RT Livingston

In 2018, conceptual artist RT Livingston gifted her extensive collection of artwork and related materials to the UC Santa Barbara Library’s Special Research Collections. Livingston’s body of work, primarily inspired by human relationships with the environment, ranges from photography and videography to large-scale installations, painting, and music. One hundred of her photographs and a video are presently featured in the online Library exhibit 9/11 RENEWAL/REBIRTH.

Livingston received her undergraduate degree in Fine Arts from Daemon College in Buffalo, NY where her first painting instructor, Elizabeth Murray, influenced her by the force of her commitment to the creative process. Livingston’s educational journey continued into the 1970s when she pursued graduate studies in Art History at Rutgers University and the History of Photography with Peter Bunnell at Princeton.

Richard Thatcher in The Page Museum, Island Magazine. Credit: RT LivingstonShe completed a Master’s and a Ph.D. ABD (all but dissertation) from Rutgers, where her research focused on American artist David Hare, known for his association with European Surrealists and as one of the founders of the New York School. 

Hare had a profound influence on Livingston. “David never understood why I wasn’t making art,” she said. “He gave me the courage to commit myself to the artist’s life of uncertainty.”

Her ten years of detailed research on Hare are now part of the Library’s Special Research Collections.

Livingston also worked as a curator at Rutgers Zimmerli Art Museum, curating their groundbreaking 1976 exhibition Photographic Process as Medium

Before moving to Santa Barbara in 2006, Livingston spent over 30 years creating art from her SoHo, Tribeca, Springs East Hampton, and Woodstock, NY studios. When identifying key influences, Livingston points to Marcel Duchamp, the great absurdist provocateur, as her ‘art god’. 

“He gave me permission to create whatever I deem necessary to get my point across,” she explained. Language and symbolism are also always at play in her work, as is the desire to collaborate with other artists. Her methodology is inspired by both Shakespeare’s phrase, “All the world's a stage,” and Marshall McLuhan’s dictum, “The medium is the message.” 

In her interview with Lum Art Magazine, Livingston explains, “My art is all about survival. It goes from the sublime to the ridiculous, commenting on life and the human condition along the way.” 

During the late 1970s to early 1980s, she owned and ran Lapp Princess Press, stemming from the belief that publishing can be an art form in itself. The Press published books by Chuck Close, Elizabeth Murray, Sylvia and Robert Mangold, James Rosenquist, William Anastasi, and others.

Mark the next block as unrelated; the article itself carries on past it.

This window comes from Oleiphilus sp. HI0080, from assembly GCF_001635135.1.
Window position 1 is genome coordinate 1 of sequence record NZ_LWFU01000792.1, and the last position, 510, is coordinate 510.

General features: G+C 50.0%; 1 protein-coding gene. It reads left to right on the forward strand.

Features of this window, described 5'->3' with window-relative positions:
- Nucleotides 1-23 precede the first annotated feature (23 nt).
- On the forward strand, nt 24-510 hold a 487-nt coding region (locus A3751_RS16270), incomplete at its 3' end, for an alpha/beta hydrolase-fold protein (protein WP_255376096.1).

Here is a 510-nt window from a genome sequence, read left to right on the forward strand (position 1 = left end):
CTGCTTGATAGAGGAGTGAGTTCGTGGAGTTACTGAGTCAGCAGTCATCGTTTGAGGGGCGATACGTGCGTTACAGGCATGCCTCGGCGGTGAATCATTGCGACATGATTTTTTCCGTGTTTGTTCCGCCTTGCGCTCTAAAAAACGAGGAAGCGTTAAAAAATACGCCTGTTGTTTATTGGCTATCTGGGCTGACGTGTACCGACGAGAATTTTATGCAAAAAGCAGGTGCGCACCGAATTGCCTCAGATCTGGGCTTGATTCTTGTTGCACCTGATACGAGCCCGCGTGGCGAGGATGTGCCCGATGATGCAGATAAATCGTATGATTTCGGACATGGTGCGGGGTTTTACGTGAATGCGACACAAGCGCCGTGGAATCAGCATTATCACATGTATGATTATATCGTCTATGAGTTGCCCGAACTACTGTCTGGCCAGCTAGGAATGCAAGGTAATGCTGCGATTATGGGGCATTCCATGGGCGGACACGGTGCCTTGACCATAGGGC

Livingston also had the opportunity to use advertising platforms as performance space, with her performance character “Her Serene Highness, the Lapp Princess,” appearing a number of times in Andy Warhol’s Interview as well as the new art and fashion-oriented Island Magazine. Her desire to democratize art had its roots in publishing, especially through “The Page Museum: An Alternative Space for Art,” which she founded in 1983.

During this time, Livingston’s career took off. She became involved in several organizations and boards of directors, including the Producers’ Council for the Brooklyn Academy of Music’s newly instituted Next Wave Festival, where she served as a charter member, and Franklin Furnace, a Lower Manhattan creative landmark. She was also featured in several shows, including her first New York show at the Stewart Neil Gallery, organized by Peter Frank, followed by another with the Fluxus art community. 

In 1983, the Institute for Art and Urban Resources—also known as PS1 and now part of the Museum of Modern Art in New York— hosted Livingston’s COLOSSAL PORTRAITS solo exhibit and the soundscape INVITATION TO TRANSMIT: DAH DI DAH based on Morse Code.

The COLOSSAL PORTRAITS, shown below, were based on sixteenth-century mannerist sculptures whose proportions are one and a half times larger than life (hence the name). The exhibition was a prime example of Livingston’s frequent references to art historical methodology seen throughout her oeuvre.

COLOSSAL PORTRAITS at PS1, New York. Credit: RT Livingston

Over time, performance became increasingly integrated into her creative output. In the mid-1980s, Livingston, Lloyd Allen, and Mitch Watkins formed the experimental musical trio THE LAW, and became featured on MTV. In 1986, the Guerrilla Girls—an anonymous group of female artists devoted to fighting sexism and racism within the art world—invited Livingston to be part of their extravaganza at the Palladium in Lower Manhattan by projecting Livingston’s video/sound work onto a 20-by-30-foot screen. Additionally, in the late 1980s, Livingston turned her attention to acting, as seen in her co-starring performance as Lena in THE CONTORTIONIST, the first film by Oscar-winning director Juan Jose Campanella.